And the companion of the [...] Mary Magdalene. [... loved] her more than [all] the disciples [, and used] to kiss her [often] on her [….]. The rest of the disciples [...]. They said to him "Why do you love her more than all of us?"

The text is not intact and the brackets indicate missing elements and possible reconstructions of the original. It is likely that Mary is referred to as the companion of Jesus and that the kiss is on her hand or mouth or cheek. But what does this passage mean, even if the reconstruction is correct?

According to Teabing, the word “companion” is an Aramic word that “literally meant spouse.” This is simply not true. The Gospel of Philip was not written in Aramaic, but in Coptic. “The word here for ‘companion’ (koinonos) is actually a loan word from Greek that is neither a technical term nor a synonym for ‘wife’ or ‘spouse.’ …. There was another Greek word, gyne, that would have made this clearer. But in fact it’s much more likely that koinonos here means ‘sister’ in the spiritual sense, this is how it is used elsewhere in this sort of literature.” Witherington, The Gospel Code, page 26.

But if the reference to being a “companion” does not suggest that Mary was Jesus’ wife, does the reference to a kiss at least suggest a romantic relationship? Not in the least. Earlier in the Gospel of Philip, it is made clear that a kiss is representative of imparting spiritual knowledge:

It is from being promised to the heavenly place that man receives nourishment. [...] him from the mouth. And had the word gone out from that place, it would be nourished from the mouth and it would become perfect. For it is by a kiss that the perfect conceive and give birth. For this reason we also kiss one another. We receive conception from the grace which is in one another.

The meaning here is one of spiritual nourishment and impartation. That the meaning is the same in the passage referring to Mary is confirmed by Jesus’ response when the disciples ask Jesus why he loves Mary more than they. The answer is a reference to spiritual enlightenment, not a romantic relationship: “When a blind man and one who sees are both together in darkness, they are no different from one another. When the light comes, then he who sees will see the light, and he who is blind will remain in darkness."

Yet another Gnostic document reinforces this point. The Second Apocalypse of James has a parallel story about how Jesus imparted special revelation to James by a kiss on the mouth:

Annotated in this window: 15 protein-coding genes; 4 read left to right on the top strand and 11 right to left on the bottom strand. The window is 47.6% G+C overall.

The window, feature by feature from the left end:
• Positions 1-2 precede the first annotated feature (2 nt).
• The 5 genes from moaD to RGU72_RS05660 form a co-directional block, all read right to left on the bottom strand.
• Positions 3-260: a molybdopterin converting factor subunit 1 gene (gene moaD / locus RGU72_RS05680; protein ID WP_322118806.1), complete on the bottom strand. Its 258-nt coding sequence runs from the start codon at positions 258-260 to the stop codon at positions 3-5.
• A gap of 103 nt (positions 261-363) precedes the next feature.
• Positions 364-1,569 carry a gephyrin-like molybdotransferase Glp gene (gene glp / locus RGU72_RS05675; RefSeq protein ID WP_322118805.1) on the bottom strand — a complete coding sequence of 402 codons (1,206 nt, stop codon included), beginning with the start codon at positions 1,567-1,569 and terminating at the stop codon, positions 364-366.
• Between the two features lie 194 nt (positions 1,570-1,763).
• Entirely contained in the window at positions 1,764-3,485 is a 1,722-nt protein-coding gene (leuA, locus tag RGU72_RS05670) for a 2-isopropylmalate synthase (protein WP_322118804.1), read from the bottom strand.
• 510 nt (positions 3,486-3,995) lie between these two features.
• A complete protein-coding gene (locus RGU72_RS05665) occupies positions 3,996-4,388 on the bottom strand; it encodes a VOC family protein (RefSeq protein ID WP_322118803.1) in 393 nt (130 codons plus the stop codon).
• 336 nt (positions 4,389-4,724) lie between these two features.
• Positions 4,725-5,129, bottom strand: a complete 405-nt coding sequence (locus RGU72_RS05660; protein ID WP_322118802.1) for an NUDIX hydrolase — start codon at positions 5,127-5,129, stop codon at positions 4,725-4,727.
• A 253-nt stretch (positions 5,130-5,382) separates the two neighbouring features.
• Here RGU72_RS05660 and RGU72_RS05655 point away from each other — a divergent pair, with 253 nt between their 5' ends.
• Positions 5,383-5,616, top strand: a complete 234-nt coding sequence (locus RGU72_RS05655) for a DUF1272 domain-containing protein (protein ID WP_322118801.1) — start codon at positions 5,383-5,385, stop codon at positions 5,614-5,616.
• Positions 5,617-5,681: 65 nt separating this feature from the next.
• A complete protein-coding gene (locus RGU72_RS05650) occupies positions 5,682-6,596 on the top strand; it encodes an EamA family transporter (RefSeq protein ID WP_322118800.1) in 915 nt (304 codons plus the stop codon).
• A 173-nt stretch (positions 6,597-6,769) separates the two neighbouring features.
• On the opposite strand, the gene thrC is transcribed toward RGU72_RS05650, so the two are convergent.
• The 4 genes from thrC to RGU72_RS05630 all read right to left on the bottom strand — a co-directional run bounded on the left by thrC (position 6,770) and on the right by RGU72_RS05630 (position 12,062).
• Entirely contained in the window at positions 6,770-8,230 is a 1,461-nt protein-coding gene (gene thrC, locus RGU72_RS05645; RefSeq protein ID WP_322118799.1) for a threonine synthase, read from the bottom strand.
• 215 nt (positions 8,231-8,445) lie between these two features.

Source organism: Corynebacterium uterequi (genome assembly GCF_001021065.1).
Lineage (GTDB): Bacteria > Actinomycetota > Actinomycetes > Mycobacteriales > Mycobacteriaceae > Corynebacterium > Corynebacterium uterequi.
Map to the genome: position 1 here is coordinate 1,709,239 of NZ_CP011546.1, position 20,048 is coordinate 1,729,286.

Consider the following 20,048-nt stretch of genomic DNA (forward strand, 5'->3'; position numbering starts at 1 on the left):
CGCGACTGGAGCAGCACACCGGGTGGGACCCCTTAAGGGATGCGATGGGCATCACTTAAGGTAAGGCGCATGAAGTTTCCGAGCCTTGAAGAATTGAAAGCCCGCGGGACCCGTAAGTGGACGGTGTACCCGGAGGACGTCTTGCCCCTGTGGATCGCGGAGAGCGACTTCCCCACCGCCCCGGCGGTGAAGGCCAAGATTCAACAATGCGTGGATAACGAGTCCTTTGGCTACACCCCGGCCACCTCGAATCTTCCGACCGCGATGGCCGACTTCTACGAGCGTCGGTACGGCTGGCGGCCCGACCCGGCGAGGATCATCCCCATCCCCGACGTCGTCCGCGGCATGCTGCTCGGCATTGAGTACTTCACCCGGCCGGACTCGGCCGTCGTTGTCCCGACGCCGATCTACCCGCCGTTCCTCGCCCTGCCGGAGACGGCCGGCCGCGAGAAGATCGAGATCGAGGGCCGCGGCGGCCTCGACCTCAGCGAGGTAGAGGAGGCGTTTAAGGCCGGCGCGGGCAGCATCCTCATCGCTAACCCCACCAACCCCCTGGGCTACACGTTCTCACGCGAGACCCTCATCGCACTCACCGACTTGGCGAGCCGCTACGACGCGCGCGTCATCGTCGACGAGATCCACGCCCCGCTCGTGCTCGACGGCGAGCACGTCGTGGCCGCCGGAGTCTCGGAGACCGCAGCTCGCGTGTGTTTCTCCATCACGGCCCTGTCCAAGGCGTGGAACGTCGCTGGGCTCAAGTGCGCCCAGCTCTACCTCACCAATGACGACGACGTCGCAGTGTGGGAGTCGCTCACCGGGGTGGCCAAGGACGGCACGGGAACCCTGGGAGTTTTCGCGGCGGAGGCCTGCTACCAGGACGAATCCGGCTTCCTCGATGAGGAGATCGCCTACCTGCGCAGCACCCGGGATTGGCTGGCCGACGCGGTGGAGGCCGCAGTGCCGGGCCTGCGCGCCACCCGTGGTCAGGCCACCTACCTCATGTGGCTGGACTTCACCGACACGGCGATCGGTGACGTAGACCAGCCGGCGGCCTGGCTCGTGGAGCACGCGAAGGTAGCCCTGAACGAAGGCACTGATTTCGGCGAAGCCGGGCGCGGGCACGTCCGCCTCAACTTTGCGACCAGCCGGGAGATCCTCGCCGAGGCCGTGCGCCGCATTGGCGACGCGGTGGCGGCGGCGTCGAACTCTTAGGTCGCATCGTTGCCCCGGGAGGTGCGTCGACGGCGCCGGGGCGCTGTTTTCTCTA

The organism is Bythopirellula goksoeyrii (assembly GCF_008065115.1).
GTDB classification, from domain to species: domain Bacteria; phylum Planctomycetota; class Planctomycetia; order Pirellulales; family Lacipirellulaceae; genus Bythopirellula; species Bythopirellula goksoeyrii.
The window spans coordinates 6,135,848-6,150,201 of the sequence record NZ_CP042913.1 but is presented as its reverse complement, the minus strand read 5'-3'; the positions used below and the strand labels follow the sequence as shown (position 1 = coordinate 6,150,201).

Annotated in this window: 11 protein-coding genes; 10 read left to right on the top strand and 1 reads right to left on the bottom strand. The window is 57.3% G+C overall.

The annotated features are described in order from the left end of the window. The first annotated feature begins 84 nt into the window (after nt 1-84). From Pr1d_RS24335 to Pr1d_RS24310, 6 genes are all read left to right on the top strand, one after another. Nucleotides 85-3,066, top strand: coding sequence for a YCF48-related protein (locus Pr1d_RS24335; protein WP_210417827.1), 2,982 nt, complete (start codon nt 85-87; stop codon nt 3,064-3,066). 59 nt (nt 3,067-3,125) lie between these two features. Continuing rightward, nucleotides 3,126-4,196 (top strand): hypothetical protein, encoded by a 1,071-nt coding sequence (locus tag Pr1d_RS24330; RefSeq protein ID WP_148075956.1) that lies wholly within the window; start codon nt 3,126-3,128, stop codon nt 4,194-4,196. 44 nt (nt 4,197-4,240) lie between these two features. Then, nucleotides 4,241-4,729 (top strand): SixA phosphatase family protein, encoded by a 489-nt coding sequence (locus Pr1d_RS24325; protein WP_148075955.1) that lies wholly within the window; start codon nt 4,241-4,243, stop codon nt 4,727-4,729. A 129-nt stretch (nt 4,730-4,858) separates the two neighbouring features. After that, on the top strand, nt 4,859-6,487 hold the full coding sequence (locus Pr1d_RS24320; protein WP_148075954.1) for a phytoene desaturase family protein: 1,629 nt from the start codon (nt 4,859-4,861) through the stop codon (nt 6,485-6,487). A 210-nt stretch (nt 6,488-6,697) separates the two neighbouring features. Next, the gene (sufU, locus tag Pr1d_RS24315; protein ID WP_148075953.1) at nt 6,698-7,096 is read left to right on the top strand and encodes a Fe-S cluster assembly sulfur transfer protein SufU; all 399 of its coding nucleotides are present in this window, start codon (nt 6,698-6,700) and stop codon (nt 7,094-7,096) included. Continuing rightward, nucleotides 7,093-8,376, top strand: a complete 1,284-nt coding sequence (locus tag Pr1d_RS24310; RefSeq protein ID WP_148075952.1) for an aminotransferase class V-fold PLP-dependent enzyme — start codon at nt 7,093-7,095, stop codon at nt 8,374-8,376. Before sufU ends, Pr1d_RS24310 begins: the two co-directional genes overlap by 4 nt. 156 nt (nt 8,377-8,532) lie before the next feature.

“And he kissed my mouth. He took hold of me, saying, "My beloved! Behold, I shall reveal to you those things that (neither) the heavens nor their archons have known. Behold, I shall reveal to you those things that he did not know, he who boasted, "[...] there is no other except me. Behold, I shall reveal to you everything, my beloved. Understand and know them, that you may come forth just as I am. Behold, I shall reveal to you him who is hidden. But now, stretch out your hand. Now, take hold of me.”

A final point is that – contrary to suggestions made in TDC – the Gnostics did not revel in sexuality. Most of them despised and rejected it. To them, the material world, including the human body and its passions, were evil. Many sects forbid sex even between husband and wife.

So, as difficult as it may be for our often sex-drenched culture to fathom, there is nothing sexual hinted at by the reference to Jesus placing a kiss on Mary. The meaning is typically Gnostic and represents the impartation of spiritual knowledge. Even Paul tells the church in Thessanolica to “Greet each other with a holy kiss.”


All told, the Gospel of Philip is a very late Gnostic gospel and it is the unanimous opinion of scholars that it is dated well into the second and probably into the third century. Unlike the canonical Gospels, it has no historical worth for learning about the historical Jesus. Moreover, nothing in the Gospel of Philip supports the claims in TDC that Jesus was married to Mary Magdalene. Rather, it depicts her as a spiritual companion to Jesus who received special spiritual knowledge from him.